exponentially with the number of input variables.

What is the difference between GENFIS1 and GENFIS2?

Both GENFIS1 and GENFIS2 use a given training data set to generate
an initial fuzzy inference system (represented by a FIS matrix)
that can be finetuned via the ANFIS command.
However, GENFIS1 and GENFIS2 differ in two aspect.
First, GENFIS1 produces grid partitioning of the input space
(and thus is more likely to have the problem of the
``curse of dimensionality'' described in question 5), while
GENFIS2 uses SUBCLUST (subtractive clustering) to produces
scattering partition.
Secondly, GENFIS1 produce a fuzzy inference system where each
rule has zero coefficients in its output equation, while GENFIS2
applies the backslash ("\") command in MATLAB to identify the coefficients.
Therefore the fuzzy inference system generated by GENFIS1 always needs
subsequent optimization by ANFIS command, while the one generated by
GENFIS2 can sometimes have a good inputoutput mapping precision already.

Which one should I used, GENFIS1 or GENFIS2, to generate the FIS
matrix for ANFIS?

If you have less then 6 inputs and a large size of training data,
use GENFIS1. Otherwise, use GENFIS2. In either case, the number of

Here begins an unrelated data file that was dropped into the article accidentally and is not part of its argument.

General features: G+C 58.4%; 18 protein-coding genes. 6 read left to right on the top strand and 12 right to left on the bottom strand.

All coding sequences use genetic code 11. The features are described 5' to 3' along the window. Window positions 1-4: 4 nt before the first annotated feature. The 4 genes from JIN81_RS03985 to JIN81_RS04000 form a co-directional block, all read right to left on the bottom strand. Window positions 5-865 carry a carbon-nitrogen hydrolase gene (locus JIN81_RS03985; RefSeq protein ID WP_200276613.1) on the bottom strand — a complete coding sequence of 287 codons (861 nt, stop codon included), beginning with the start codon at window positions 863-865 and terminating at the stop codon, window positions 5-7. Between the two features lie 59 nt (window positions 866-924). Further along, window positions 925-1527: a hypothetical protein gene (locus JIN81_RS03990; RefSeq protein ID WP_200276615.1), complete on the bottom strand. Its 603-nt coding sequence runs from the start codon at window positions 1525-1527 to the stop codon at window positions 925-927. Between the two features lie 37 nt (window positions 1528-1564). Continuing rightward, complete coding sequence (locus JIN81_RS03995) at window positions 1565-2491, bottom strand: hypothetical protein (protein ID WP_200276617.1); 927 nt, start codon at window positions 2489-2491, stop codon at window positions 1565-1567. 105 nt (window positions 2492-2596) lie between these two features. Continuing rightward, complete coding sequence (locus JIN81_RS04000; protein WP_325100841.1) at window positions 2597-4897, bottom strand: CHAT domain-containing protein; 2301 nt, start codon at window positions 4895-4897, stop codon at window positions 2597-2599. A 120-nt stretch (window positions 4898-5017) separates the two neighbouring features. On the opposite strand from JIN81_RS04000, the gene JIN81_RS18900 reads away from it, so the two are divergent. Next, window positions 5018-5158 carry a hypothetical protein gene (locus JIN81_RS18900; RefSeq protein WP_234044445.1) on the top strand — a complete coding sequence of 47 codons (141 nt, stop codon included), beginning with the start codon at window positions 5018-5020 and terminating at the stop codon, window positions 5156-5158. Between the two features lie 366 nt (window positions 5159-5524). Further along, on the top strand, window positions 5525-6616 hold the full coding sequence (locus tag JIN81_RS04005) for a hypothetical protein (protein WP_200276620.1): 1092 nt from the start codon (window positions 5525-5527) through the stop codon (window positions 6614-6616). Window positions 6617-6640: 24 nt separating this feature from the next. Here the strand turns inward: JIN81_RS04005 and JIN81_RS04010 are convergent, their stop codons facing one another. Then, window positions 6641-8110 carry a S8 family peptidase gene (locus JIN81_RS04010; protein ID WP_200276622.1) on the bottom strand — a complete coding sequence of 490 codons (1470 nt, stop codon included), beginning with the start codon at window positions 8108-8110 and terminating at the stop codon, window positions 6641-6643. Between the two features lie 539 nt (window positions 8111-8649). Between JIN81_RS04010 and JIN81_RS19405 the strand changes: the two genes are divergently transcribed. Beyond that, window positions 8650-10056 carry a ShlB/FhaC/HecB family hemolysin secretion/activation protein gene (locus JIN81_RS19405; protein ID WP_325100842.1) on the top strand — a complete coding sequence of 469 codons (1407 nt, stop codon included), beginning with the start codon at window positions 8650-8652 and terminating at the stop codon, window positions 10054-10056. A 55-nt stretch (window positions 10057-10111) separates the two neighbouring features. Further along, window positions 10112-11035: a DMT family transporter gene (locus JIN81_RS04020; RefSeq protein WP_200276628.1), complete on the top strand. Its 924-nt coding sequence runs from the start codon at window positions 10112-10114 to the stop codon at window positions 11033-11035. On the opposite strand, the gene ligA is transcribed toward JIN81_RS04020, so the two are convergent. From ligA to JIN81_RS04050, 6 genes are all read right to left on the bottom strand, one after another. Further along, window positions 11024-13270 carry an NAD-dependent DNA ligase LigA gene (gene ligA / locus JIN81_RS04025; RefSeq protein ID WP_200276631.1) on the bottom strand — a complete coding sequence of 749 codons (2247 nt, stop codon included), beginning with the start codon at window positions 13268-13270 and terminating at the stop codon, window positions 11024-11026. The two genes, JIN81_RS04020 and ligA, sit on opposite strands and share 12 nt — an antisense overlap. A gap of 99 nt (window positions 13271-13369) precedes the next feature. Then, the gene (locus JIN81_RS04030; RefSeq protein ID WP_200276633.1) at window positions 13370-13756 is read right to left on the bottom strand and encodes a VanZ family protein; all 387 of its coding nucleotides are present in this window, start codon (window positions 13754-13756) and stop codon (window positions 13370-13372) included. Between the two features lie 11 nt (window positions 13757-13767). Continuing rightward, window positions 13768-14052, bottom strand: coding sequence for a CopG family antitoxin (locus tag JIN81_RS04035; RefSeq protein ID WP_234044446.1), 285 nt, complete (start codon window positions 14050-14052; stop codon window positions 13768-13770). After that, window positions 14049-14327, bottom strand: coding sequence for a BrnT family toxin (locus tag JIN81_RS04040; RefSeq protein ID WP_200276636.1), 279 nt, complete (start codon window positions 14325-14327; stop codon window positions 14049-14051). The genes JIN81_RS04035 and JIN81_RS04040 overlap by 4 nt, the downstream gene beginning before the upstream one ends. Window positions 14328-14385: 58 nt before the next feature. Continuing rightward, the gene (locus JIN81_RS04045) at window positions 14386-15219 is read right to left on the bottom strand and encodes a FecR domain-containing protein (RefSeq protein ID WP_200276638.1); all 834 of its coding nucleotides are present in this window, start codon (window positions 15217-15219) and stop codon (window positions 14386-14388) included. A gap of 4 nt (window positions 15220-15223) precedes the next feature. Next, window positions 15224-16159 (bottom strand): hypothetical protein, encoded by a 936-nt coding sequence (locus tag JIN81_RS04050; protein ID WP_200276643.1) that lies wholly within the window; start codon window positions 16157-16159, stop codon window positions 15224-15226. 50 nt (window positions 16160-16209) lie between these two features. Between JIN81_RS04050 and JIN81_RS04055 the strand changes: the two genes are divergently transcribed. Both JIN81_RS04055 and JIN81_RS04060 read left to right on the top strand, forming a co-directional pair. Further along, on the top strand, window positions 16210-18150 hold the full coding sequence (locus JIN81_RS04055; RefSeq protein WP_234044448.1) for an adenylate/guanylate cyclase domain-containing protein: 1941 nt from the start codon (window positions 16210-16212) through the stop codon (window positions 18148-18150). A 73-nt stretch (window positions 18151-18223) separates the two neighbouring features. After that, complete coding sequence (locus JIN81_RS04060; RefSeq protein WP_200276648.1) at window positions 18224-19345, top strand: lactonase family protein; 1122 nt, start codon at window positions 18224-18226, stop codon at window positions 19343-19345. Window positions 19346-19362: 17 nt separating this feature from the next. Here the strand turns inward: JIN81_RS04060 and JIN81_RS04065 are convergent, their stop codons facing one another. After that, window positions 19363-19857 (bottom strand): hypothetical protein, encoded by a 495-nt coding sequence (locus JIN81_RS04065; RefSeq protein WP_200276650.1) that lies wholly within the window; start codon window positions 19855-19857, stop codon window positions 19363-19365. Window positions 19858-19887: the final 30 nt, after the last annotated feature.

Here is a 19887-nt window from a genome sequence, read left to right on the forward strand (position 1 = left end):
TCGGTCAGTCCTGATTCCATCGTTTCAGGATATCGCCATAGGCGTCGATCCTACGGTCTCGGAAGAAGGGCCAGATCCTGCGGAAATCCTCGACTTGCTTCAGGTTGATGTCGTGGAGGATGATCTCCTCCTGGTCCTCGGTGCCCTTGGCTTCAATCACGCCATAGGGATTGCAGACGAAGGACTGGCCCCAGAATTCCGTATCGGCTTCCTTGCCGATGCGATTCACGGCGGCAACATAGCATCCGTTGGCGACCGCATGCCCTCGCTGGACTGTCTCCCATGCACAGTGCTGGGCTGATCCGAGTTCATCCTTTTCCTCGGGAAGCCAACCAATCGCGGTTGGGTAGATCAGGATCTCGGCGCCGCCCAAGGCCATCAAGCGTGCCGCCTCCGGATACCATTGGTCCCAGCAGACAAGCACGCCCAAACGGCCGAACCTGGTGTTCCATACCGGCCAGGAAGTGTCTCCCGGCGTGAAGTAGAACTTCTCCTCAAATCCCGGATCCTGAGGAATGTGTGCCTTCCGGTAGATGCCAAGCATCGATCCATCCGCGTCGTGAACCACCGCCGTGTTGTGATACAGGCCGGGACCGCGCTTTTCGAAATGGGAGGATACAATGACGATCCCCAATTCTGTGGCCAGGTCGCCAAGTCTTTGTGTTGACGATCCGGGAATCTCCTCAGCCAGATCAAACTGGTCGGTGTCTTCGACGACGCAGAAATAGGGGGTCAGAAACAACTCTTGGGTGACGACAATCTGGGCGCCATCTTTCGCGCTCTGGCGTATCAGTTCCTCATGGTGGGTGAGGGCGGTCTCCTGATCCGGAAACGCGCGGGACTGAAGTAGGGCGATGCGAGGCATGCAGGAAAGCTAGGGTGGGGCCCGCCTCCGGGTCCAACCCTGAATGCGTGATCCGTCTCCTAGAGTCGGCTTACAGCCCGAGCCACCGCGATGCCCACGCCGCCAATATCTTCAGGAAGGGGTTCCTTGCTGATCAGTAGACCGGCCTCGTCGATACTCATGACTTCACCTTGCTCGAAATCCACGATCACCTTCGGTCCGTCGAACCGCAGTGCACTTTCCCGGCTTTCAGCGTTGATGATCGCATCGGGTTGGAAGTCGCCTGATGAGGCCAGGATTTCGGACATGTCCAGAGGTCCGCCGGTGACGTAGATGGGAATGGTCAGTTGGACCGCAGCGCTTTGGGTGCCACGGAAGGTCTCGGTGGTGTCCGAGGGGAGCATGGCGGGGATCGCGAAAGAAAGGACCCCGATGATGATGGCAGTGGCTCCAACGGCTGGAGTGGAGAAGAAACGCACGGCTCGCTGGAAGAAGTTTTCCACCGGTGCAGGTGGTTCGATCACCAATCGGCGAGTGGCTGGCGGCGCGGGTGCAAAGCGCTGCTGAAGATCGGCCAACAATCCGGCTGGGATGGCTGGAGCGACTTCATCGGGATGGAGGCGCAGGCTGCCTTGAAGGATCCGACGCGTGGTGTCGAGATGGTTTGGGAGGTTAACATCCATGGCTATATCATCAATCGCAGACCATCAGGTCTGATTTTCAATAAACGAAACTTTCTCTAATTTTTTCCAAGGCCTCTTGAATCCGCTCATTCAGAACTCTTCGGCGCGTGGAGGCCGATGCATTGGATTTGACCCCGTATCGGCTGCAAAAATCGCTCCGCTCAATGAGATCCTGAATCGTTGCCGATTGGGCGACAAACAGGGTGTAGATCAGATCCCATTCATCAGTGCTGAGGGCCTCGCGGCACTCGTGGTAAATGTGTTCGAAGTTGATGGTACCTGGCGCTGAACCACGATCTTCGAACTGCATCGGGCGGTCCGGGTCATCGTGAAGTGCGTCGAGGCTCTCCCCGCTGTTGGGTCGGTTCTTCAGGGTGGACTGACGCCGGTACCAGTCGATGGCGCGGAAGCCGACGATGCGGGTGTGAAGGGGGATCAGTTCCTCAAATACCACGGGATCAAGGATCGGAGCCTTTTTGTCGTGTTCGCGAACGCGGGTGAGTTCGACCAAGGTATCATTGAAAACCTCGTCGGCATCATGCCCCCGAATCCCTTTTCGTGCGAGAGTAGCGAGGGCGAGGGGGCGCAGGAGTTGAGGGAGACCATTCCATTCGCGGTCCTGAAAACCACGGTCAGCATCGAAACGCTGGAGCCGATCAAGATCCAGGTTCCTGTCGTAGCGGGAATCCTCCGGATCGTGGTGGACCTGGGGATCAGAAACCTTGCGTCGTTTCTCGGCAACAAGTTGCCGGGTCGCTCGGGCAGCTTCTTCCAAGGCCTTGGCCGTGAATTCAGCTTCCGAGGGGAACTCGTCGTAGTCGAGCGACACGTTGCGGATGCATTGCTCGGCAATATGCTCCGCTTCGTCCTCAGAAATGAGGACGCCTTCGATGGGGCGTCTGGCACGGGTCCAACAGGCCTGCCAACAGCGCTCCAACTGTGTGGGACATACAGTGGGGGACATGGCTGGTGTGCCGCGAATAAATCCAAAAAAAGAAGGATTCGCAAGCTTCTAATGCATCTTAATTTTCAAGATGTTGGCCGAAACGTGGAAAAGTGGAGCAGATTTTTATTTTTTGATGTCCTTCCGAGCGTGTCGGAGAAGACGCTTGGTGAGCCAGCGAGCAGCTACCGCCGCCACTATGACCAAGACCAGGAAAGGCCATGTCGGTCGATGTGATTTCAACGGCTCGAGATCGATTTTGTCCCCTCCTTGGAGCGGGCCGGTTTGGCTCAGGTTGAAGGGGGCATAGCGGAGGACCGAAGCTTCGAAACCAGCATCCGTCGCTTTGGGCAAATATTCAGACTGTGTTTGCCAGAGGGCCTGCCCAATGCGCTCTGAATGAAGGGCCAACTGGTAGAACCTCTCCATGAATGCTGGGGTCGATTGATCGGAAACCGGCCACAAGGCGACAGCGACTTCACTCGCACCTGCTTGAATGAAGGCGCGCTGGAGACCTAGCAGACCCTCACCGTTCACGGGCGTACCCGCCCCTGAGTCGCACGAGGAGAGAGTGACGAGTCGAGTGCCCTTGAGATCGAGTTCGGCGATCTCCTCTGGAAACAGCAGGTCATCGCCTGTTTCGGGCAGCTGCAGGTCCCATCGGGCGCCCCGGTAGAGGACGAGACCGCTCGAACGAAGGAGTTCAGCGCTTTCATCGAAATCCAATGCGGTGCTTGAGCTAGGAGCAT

training data should be more than or equal to the number of parameters;
see question 4.

Why do I run out of memory when I use just a few input variables?

This is related to the ``curse of dimensionality'' in question 5.
Usually it was caused by the large number of fuzzy rules generated
by GENFIS1. Use GENFIS2 instead to reduce the number of rules and
try again.

Instead of using ANFIS, can I use the Optimization Toolbox to
tune the parameters in a fuzzy inference system?

Yes, you can use GETFIS and SETFIS to retrieve and restore
parameters in a FIS matrix. An example can be found in the MathWorks
Solution Search Engine by typing "fuzzy" and "optimization" as
the keywords.

What is the difference between the publicdomain ANFIS code and
the MATLAB ANFIS command?

The ANFIS command is much more flexible and it supports:
 Both AND and OR rules